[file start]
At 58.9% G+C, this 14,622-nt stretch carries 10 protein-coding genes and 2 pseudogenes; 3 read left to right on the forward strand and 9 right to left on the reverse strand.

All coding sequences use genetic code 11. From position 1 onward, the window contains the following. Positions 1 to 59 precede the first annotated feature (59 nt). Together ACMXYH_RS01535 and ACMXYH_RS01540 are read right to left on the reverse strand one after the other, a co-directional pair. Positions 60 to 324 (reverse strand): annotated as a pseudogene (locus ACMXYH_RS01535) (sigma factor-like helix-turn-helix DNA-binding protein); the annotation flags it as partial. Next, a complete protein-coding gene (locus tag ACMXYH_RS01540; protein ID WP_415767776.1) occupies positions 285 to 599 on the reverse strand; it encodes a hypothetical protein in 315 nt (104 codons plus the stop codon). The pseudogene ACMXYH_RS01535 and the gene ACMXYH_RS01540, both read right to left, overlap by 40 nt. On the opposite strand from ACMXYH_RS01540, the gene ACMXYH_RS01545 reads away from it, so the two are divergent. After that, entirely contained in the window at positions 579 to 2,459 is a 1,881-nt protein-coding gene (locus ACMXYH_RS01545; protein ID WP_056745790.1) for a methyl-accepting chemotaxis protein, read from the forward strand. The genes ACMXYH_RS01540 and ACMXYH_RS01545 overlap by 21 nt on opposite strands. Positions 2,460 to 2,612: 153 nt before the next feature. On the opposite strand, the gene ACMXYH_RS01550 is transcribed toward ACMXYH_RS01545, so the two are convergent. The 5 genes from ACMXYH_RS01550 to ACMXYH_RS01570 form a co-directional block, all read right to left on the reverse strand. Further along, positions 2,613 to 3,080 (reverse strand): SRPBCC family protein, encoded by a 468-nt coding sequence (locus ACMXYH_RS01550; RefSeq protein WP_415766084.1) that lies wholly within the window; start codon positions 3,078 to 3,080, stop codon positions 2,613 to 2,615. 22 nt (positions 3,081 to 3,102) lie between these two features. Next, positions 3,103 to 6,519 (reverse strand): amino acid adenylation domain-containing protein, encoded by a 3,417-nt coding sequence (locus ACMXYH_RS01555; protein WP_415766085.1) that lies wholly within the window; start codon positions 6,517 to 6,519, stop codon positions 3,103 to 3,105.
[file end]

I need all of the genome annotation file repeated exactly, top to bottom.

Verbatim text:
At 58.9% G+C, this 14,622-nt stretch carries 10 protein-coding genes and 2 pseudogenes; 3 read left to right on the forward strand and 9 right to left on the reverse strand.

All coding sequences use genetic code 11. From position 1 onward, the window contains the following. Positions 1 to 59 precede the first annotated feature (59 nt). Together ACMXYH_RS01535 and ACMXYH_RS01540 are read right to left on the reverse strand one after the other, a co-directional pair. Positions 60 to 324 (reverse strand): annotated as a pseudogene (locus ACMXYH_RS01535) (sigma factor-like helix-turn-helix DNA-binding protein); the annotation flags it as partial. Next, a complete protein-coding gene (locus tag ACMXYH_RS01540; protein ID WP_415767776.1) occupies positions 285 to 599 on the reverse strand; it encodes a hypothetical protein in 315 nt (104 codons plus the stop codon). The pseudogene ACMXYH_RS01535 and the gene ACMXYH_RS01540, both read right to left, overlap by 40 nt. On the opposite strand from ACMXYH_RS01540, the gene ACMXYH_RS01545 reads away from it, so the two are divergent. After that, entirely contained in the window at positions 579 to 2,459 is a 1,881-nt protein-coding gene (locus ACMXYH_RS01545; protein ID WP_056745790.1) for a methyl-accepting chemotaxis protein, read from the forward strand. The genes ACMXYH_RS01540 and ACMXYH_RS01545 overlap by 21 nt on opposite strands. Positions 2,460 to 2,612: 153 nt before the next feature. On the opposite strand, the gene ACMXYH_RS01550 is transcribed toward ACMXYH_RS01545, so the two are convergent. The 5 genes from ACMXYH_RS01550 to ACMXYH_RS01570 form a co-directional block, all read right to left on the reverse strand. Further along, positions 2,613 to 3,080 (reverse strand): SRPBCC family protein, encoded by a 468-nt coding sequence (locus ACMXYH_RS01550; RefSeq protein WP_415766084.1) that lies wholly within the window; start codon positions 3,078 to 3,080, stop codon positions 2,613 to 2,615. 22 nt (positions 3,081 to 3,102) lie between these two features. Next, positions 3,103 to 6,519 (reverse strand): amino acid adenylation domain-containing protein, encoded by a 3,417-nt coding sequence (locus ACMXYH_RS01555; protein WP_415766085.1) that lies wholly within the window; start codon positions 6,517 to 6,519, stop codon positions 3,103 to 3,105.